The church disavowed the practice of polygamy in 1890, but the stigma of its polygamist past has remained alive in pop culture, through television shows such as "Sister Wives," and in the news through high-profile cases such as that of Warren Jeffs, the leader of an offshoot sect of the Mormon church who had 70 wives and was, this month, sentenced to life in prison for child molestation.
FAIR this month launched the Mormon Defense League as a rapid-response, campaign-style outlet to handle the church's increased profile and respond to misportrayals of the church in the media.
Two contenders for the Republican presidential nomination, former Massachusetts Gov. Mitt Romney and former Utah Gov. Jon Huntsman, are Mormons whose families have held prominent positions in the church.
Broadway is home to the Tony Award-winning "Book of Mormon," a musical that takes a satirical look at the religion, particularly its missionary efforts around the globe, and the church played a central role in a 2008 political battle over gay marriage in California.
"For a long time people have said inaccurate things about Mormons and have gotten a pass," Gordon said. "But I think what's happened with the 'Book of Mormon' and the presidential campaigns, and even the trials and convictions of polygamists not associated with the church, is that the level of awareness has been raised and people are more sensitive.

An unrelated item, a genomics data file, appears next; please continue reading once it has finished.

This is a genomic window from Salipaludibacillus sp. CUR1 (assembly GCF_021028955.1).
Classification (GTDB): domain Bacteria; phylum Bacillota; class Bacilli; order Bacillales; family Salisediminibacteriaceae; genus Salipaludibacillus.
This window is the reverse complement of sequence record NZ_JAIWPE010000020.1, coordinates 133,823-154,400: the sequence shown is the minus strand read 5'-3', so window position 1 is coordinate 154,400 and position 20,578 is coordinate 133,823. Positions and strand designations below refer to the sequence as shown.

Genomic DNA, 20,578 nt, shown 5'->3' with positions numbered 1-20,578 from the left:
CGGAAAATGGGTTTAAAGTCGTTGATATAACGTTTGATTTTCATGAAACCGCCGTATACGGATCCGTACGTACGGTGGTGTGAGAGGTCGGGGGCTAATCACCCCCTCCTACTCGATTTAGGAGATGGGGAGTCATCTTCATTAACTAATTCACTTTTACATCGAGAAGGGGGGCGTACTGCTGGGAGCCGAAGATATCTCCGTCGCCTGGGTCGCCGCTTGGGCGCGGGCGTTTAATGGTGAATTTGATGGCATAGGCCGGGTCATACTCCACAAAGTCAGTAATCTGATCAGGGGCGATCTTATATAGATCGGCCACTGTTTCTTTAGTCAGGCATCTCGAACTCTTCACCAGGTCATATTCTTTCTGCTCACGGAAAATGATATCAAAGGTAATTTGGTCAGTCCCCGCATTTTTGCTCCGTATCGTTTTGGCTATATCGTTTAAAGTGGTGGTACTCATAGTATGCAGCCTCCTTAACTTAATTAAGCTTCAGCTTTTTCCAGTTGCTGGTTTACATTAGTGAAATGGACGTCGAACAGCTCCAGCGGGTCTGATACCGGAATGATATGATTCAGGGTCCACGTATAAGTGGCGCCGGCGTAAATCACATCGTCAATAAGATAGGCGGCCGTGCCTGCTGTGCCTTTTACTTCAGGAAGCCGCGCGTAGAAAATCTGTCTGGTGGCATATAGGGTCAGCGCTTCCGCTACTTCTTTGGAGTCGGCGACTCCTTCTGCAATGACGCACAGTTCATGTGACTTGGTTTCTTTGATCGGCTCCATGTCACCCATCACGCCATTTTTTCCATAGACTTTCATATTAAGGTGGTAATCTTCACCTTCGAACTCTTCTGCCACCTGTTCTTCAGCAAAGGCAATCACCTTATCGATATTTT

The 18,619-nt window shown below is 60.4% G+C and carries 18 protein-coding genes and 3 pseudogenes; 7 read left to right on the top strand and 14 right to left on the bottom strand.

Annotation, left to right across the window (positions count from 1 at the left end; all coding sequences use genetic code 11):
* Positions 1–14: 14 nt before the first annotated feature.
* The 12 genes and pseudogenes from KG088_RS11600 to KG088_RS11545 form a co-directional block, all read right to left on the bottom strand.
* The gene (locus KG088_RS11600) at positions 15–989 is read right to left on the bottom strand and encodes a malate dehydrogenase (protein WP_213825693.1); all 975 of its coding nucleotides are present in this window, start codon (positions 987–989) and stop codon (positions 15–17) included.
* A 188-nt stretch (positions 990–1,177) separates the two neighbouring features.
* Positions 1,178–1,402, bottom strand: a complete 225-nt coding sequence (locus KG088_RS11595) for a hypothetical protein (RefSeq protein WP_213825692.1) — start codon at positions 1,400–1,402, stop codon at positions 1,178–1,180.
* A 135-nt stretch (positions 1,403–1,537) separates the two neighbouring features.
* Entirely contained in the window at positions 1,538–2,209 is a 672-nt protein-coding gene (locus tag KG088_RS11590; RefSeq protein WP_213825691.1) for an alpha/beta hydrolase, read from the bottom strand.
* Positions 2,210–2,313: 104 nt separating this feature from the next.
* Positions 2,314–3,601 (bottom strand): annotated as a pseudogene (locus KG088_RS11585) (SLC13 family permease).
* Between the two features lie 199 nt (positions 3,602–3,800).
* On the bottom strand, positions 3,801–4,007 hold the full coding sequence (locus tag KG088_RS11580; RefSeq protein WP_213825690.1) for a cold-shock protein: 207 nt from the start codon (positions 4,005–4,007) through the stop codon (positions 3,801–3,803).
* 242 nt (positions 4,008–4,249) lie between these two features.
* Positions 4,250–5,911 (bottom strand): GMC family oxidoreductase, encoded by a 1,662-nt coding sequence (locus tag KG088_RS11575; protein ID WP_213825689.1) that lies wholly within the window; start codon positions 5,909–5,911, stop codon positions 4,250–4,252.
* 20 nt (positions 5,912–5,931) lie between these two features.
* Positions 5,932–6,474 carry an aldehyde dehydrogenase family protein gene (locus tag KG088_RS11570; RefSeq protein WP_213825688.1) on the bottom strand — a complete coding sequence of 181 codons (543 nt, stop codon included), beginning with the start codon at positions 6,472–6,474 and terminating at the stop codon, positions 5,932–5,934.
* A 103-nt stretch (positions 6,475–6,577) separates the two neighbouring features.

"Because of that raised sensitivity, more Mormons are willing to step up and point out instances of bigotry when they occur," he added.
The Albemarle County Public School system serves a populous and affluent community. Albemarle is the largest county in the Commonwealth of Virginia, and frequently ranked as one of the nation's top places to raise a family.
The book will remain available to all 13,200 of the county's students in school libraries, but will no longer be listed on the recommended reading list for sixth-grade students.
The school board's decision was based on a recommendation from a committee of parents, community members and school board staff commissioned to study the book. The committee's decision that the book was not age-appropriate was also unanimous.
"The committee decided that the learning goals could be met using another Sherlock Holmes book or another book and not have any effect on the curriculum but get rid of the issue of inaccurate information about the Mormon religion and broaching topics that would be sensitive at age 11," the school district's spokeswoman, Maury Brown told ABC News.
School board vice-chair Miles said the book could easily be replaced by one of Doyle's other novels in the Sherlock Holmes series, such as his fifth novel, "The Hound of the Baskervilles," that Stevenson, the parent who filed the initial complaint, also proposed to the board as a better introduction to mystery.
More than 20 former Henley Middle School students attended Thursday's meeting to show their support for the book and oppose any ban. Quinn Legallo-Malone, a rising ninth-grader at an Albemarle high school, spoke during the meeting's public comment, calling the work "the best book I have read so far."
After the vote, the teenager expressed his frustration with the board's decision.
"It's not what I had hoped for, but I guess they did what's best," Quinn told the Charlottesville Daily Progress newspaper. "I was capable of reading it in sixth grade. I think it was a good challenge. I'm upset that they're removing it."